Does the thought of going underwater completely freak you out? Your heart rate starts to rise as the doubts and fears creep into your head. You know deep down that you have to get over this if you're going to overcome your fear of swimming and increase your swimming confidence.
Fear not. Work through the 3 steps detailed here and your confidence will sky-rocket.
The more relaxed you are in the water, the less oxygen is used by your body and then the length of time spent underwater increases.
The ability to submerge the face is arguably one of the most important stages when learning to swim, particularly when overcoming a fear of water.
Some beginners arrive with this ability built-in and only need to be taught how to breathe whilst swimming. For others it will be one of the most terrifying tasks you face.
Learning how to go underwater goes hand-in-hand with learning to relax in the water. Get used to submerging and you will be more relaxed as you swim. Become more relaxed and you will be more comfortable with going underwater. It's a natural cycle of progression. For more about learning to relax in the water, click here.
There are 3 key steps to work through to become confident with going underwater. These are crucial for beginners or those with a fear of swimming. Others will find them easy. The 3 steps are:
It goes without saying that a gradual approach is needed here. One stage at a time and only when you are happy and confident do you proceed to the next stage.
Remember, getting the face wet and being splashed in the face are two completely different concepts, each having different effects, and not always positive ones. Here are a few practices to work through:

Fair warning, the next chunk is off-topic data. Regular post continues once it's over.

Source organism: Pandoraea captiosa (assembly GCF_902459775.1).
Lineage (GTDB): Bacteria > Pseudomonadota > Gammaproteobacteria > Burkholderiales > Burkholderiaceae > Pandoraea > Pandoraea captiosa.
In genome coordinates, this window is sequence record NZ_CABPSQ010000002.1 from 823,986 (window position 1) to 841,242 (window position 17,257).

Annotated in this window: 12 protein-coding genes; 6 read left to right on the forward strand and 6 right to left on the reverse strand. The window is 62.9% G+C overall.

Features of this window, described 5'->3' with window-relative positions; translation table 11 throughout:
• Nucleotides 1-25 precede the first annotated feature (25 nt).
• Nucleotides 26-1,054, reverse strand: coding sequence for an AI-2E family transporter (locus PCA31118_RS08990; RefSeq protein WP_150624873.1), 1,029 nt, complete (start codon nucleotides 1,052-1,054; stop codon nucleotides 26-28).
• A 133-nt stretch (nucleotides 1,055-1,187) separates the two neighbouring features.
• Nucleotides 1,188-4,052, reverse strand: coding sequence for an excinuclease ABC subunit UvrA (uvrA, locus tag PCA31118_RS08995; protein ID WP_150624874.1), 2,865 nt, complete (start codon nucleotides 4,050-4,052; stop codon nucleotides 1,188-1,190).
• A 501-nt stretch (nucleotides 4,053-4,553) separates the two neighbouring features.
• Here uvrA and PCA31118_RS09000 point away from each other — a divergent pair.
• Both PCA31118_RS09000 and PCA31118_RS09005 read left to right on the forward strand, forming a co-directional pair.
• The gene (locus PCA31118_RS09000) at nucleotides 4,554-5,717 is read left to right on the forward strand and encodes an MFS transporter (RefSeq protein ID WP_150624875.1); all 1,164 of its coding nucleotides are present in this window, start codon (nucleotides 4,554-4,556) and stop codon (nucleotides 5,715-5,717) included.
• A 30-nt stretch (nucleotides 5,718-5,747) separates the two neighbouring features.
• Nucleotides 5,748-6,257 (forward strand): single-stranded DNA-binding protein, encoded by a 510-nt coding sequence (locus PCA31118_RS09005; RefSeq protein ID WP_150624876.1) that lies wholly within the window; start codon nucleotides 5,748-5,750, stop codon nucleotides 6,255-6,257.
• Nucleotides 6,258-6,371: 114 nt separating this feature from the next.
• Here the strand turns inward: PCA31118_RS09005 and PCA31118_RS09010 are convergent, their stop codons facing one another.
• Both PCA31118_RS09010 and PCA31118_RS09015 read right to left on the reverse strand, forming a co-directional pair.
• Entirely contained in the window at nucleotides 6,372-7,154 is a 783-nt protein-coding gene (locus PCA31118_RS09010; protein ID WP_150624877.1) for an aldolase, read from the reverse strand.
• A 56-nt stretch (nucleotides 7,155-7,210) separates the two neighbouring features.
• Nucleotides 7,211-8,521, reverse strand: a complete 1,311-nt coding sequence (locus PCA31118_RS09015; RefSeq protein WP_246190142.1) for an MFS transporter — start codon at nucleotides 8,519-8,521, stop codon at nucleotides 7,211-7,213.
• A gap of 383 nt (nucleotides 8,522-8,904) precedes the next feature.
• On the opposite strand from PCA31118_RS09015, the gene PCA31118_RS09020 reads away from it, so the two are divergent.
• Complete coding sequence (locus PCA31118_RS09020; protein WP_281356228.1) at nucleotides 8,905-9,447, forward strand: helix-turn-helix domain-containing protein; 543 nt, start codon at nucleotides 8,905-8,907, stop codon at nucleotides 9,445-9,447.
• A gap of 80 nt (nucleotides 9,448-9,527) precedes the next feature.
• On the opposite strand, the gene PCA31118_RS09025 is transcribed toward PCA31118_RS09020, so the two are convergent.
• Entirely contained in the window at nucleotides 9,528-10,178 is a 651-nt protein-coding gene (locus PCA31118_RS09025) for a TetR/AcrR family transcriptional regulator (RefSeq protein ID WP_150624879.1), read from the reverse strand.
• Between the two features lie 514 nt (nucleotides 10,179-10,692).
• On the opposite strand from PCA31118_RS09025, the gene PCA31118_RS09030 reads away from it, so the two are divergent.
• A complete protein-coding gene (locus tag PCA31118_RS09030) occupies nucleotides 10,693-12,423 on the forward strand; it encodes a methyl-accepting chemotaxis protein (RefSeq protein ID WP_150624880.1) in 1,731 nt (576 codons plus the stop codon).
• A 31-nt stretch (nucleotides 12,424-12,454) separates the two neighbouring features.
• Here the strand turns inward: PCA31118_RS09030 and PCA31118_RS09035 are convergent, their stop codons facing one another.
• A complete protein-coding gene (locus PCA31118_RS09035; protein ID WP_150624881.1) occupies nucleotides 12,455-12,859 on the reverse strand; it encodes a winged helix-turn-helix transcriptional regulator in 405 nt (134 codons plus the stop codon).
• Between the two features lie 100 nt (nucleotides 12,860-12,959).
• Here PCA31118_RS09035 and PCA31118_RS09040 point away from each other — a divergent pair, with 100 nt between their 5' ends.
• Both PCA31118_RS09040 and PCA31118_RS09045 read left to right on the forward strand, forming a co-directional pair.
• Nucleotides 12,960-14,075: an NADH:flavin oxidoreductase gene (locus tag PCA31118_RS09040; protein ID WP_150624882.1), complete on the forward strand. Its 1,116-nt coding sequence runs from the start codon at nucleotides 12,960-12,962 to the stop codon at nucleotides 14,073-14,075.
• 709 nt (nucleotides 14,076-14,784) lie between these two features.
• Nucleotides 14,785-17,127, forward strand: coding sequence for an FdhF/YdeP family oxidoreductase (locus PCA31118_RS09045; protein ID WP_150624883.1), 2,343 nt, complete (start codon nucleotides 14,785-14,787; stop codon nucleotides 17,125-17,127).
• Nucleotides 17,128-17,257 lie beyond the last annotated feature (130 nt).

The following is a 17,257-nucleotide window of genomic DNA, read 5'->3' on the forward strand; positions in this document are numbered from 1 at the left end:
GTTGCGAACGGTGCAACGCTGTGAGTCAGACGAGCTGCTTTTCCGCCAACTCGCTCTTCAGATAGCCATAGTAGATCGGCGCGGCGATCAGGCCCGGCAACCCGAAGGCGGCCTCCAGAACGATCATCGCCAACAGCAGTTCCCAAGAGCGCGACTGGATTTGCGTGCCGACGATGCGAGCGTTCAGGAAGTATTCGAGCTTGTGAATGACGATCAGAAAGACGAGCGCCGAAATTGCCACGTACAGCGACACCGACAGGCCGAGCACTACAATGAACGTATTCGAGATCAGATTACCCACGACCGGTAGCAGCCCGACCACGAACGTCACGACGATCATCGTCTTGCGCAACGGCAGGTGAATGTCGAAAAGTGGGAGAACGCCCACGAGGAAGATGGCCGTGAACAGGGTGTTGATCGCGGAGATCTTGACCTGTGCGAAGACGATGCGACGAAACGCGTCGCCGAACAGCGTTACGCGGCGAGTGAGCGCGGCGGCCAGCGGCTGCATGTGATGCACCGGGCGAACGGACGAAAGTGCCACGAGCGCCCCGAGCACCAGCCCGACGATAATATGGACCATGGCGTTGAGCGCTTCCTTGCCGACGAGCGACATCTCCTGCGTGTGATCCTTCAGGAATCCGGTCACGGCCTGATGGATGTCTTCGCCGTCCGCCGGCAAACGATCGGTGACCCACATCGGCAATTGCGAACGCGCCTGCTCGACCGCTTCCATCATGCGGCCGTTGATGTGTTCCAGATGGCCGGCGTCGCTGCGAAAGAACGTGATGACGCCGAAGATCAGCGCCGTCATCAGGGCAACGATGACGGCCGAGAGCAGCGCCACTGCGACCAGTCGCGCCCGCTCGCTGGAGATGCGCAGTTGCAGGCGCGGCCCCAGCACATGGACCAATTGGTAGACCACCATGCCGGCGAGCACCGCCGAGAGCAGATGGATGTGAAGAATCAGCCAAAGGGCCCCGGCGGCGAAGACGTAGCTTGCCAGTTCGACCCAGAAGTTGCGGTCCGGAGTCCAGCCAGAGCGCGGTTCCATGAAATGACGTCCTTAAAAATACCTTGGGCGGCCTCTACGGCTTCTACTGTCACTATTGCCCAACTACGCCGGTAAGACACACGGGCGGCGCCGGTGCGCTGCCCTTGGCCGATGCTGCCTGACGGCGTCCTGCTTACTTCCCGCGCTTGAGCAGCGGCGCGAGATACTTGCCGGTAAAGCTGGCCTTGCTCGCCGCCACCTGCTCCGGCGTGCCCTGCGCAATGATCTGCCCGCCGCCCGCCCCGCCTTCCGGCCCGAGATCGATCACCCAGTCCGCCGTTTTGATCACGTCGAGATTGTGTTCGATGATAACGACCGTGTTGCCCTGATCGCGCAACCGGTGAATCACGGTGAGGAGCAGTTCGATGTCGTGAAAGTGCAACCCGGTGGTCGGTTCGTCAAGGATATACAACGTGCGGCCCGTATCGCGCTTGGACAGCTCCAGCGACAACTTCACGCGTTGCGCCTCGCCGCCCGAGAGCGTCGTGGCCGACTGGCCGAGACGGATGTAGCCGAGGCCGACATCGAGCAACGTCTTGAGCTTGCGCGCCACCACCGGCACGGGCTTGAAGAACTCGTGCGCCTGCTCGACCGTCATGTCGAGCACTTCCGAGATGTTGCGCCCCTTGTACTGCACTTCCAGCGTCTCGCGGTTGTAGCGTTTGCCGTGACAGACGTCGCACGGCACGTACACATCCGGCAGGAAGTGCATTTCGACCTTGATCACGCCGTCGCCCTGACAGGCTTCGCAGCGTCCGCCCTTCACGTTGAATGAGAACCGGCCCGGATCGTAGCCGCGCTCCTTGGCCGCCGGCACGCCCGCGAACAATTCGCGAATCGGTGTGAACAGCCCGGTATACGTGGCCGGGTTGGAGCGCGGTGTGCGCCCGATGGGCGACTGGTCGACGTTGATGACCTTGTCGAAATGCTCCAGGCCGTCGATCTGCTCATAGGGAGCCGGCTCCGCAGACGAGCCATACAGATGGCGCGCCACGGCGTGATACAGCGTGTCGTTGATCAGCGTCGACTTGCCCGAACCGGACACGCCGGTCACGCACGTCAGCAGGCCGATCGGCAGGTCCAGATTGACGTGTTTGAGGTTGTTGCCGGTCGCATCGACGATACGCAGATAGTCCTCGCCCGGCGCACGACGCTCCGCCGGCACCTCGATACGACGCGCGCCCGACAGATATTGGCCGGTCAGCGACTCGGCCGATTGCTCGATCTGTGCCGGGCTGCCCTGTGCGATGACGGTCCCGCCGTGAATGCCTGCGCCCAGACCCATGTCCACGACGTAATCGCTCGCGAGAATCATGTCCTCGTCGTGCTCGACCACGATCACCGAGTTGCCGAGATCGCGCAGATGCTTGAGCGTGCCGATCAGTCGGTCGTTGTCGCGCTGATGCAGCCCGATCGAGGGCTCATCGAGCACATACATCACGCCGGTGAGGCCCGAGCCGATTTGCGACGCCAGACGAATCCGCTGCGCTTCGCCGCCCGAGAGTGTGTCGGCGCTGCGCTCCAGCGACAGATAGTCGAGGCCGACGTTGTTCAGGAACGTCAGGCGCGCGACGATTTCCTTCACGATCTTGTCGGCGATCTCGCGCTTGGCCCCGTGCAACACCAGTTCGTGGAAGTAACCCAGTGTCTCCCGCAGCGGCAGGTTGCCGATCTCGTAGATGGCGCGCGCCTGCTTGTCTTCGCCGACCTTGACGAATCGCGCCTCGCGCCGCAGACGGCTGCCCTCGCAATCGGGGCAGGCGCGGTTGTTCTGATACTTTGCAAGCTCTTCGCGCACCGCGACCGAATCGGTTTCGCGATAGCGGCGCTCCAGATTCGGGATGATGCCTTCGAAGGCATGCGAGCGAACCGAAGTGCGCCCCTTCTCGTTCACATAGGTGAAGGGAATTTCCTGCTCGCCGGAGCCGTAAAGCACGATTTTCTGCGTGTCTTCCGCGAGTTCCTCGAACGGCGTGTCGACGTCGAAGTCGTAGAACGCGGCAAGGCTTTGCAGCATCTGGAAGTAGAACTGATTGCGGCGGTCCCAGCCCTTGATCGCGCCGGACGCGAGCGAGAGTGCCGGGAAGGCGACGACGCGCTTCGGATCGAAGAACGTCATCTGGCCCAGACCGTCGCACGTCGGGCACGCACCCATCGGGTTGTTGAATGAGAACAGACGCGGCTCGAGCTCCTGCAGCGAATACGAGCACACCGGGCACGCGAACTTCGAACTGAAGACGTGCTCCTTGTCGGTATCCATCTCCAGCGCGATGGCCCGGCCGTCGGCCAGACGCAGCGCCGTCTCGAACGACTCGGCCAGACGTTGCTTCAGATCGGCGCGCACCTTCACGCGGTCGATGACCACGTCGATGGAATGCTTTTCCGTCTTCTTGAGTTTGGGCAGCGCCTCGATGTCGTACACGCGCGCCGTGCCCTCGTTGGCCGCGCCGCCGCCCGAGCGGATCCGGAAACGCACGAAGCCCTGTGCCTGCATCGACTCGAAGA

For the next stage of mastering going underwater, you need to learn how to hold your breath by "breathing in and holding it all in". Some will be able to do this easily, others will learn by trial and error as you partially submerge your face and realise you are not able to breathe underwater!
An object can then be placed just under the water surface, shallow enough to see and reach for it, but deep enough for the mouth to be submerged in order to reach it. Once confidence is gained with this exercise, then the object can be lowered slightly to encourage the mouth and nose to be submerged.
These practices are best performed with an assistant in the water holding the object for you. This may also help enhance your confidence with someone in the water with you.
Stage 2 naturally leads quickly onto stage 3 where the object is placed below the water surface where you are encouraged to retrieve it by completely submerging your head underwater. By this stage, breath holding should be more accomplished and you should begin to relax more as you submerge. Eventually swimming underwater becomes a natural progression.
Progression from this stage is to incorporate face submerging, either partially or completely, whilst swimming various strokes and even retrieving objects from the pool floor during lengths or widths.
All of the above stages assist hugely with the process of increasing swimming confidence and overcoming a fear of swimming. Understanding how well you float, how to glide and how and when to breathe are crucial steps too. Find all of these in my massively popular book 'The Complete Beginners Guide to Swimming'.
Click below to download your copy, or click here for more details.